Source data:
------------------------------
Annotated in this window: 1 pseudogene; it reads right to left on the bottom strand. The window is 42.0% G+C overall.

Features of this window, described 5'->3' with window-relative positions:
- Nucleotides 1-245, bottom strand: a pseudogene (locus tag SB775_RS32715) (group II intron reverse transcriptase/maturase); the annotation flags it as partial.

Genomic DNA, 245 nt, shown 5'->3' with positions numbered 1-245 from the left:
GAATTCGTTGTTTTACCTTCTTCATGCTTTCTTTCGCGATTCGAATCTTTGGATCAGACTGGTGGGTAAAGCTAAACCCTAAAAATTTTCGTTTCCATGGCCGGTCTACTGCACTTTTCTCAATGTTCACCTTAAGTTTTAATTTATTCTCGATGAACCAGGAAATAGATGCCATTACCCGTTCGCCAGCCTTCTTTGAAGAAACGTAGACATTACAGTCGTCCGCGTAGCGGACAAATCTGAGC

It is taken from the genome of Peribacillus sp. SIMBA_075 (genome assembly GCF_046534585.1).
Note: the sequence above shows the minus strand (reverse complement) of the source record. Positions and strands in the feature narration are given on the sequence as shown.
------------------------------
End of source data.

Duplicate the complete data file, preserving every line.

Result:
Annotated in this window: 1 pseudogene; it reads right to left on the bottom strand. The window is 42.0% G+C overall.

Features of this window, described 5'->3' with window-relative positions:
- Nucleotides 1-245, bottom strand: a pseudogene (locus tag SB775_RS32715) (group II intron reverse transcriptase/maturase); the annotation flags it as partial.

Genomic DNA, 245 nt, shown 5'->3' with positions numbered 1-245 from the left:
GAATTCGTTGTTTTACCTTCTTCATGCTTTCTTTCGCGATTCGAATCTTTGGATCAGACTGGTGGGTAAAGCTAAACCCTAAAAATTTTCGTTTCCATGGCCGGTCTACTGCACTTTTCTCAATGTTCACCTTAAGTTTTAATTTATTCTCGATGAACCAGGAAATAGATGCCATTACCCGTTCGCCAGCCTTCTTTGAAGAAACGTAGACATTACAGTCGTCCGCGTAGCGGACAAATCTGAGC

It is taken from the genome of Peribacillus sp. SIMBA_075 (genome assembly GCF_046534585.1).
Note: the sequence above shows the minus strand (reverse complement) of the source record. Positions and strands in the feature narration are given on the sequence as shown.